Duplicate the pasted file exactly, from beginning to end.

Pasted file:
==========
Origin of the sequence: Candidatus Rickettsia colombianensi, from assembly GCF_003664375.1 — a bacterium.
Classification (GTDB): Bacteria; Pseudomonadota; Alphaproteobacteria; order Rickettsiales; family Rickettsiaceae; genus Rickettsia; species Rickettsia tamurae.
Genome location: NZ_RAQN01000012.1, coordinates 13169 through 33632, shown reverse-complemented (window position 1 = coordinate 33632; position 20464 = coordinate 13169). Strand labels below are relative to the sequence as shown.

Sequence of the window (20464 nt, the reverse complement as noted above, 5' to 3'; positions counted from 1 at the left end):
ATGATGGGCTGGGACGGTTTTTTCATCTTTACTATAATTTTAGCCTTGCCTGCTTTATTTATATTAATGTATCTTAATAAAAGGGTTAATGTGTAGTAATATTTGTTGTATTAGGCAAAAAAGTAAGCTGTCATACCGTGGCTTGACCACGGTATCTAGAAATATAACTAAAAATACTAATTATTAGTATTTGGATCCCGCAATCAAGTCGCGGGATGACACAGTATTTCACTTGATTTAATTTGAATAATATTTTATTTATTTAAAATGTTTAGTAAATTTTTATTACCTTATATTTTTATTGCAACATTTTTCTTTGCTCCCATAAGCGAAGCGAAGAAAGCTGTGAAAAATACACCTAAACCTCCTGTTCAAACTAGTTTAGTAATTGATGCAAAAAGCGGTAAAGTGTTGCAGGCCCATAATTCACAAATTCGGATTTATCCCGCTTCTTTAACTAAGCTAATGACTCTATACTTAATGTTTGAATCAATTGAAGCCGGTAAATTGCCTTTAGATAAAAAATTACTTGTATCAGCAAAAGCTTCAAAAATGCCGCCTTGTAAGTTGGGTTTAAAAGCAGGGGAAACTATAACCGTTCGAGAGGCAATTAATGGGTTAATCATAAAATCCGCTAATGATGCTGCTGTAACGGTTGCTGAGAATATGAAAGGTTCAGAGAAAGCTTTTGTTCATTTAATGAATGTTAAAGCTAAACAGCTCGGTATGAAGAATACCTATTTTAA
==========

Origin of the sequence: Candidatus Rickettsia colombianensi, from assembly GCF_003664375.1 — a bacterium.
Classification (GTDB): Bacteria; Pseudomonadota; Alphaproteobacteria; order Rickettsiales; family Rickettsiaceae; genus Rickettsia; species Rickettsia tamurae.
Genome location: NZ_RAQN01000012.1, coordinates 13169 through 33632, shown reverse-complemented (window position 1 = coordinate 33632; position 20464 = coordinate 13169). Strand labels below are relative to the sequence as shown.

Sequence of the window (20464 nt, the reverse complement as noted above, 5' to 3'; positions counted from 1 at the left end):
ATGATGGGCTGGGACGGTTTTTTCATCTTTACTATAATTTTAGCCTTGCCTGCTTTATTTATATTAATGTATCTTAATAAAAGGGTTAATGTGTAGTAATATTTGTTGTATTAGGCAAAAAAGTAAGCTGTCATACCGTGGCTTGACCACGGTATCTAGAAATATAACTAAAAATACTAATTATTAGTATTTGGATCCCGCAATCAAGTCGCGGGATGACACAGTATTTCACTTGATTTAATTTGAATAATATTTTATTTATTTAAAATGTTTAGTAAATTTTTATTACCTTATATTTTTATTGCAACATTTTTCTTTGCTCCCATAAGCGAAGCGAAGAAAGCTGTGAAAAATACACCTAAACCTCCTGTTCAAACTAGTTTAGTAATTGATGCAAAAAGCGGTAAAGTGTTGCAGGCCCATAATTCACAAATTCGGATTTATCCCGCTTCTTTAACTAAGCTAATGACTCTATACTTAATGTTTGAATCAATTGAAGCCGGTAAATTGCCTTTAGATAAAAAATTACTTGTATCAGCAAAAGCTTCAAAAATGCCGCCTTGTAAGTTGGGTTTAAAAGCAGGGGAAACTATAACCGTTCGAGAGGCAATTAATGGGTTAATCATAAAATCCGCTAATGATGCTGCTGTAACGGTTGCTGAGAATATGAAAGGTTCAGAGAAAGCTTTTGTTCATTTAATGAATGTTAAAGCTAAACAGCTCGGTATGAAGAATACCTATTTTAA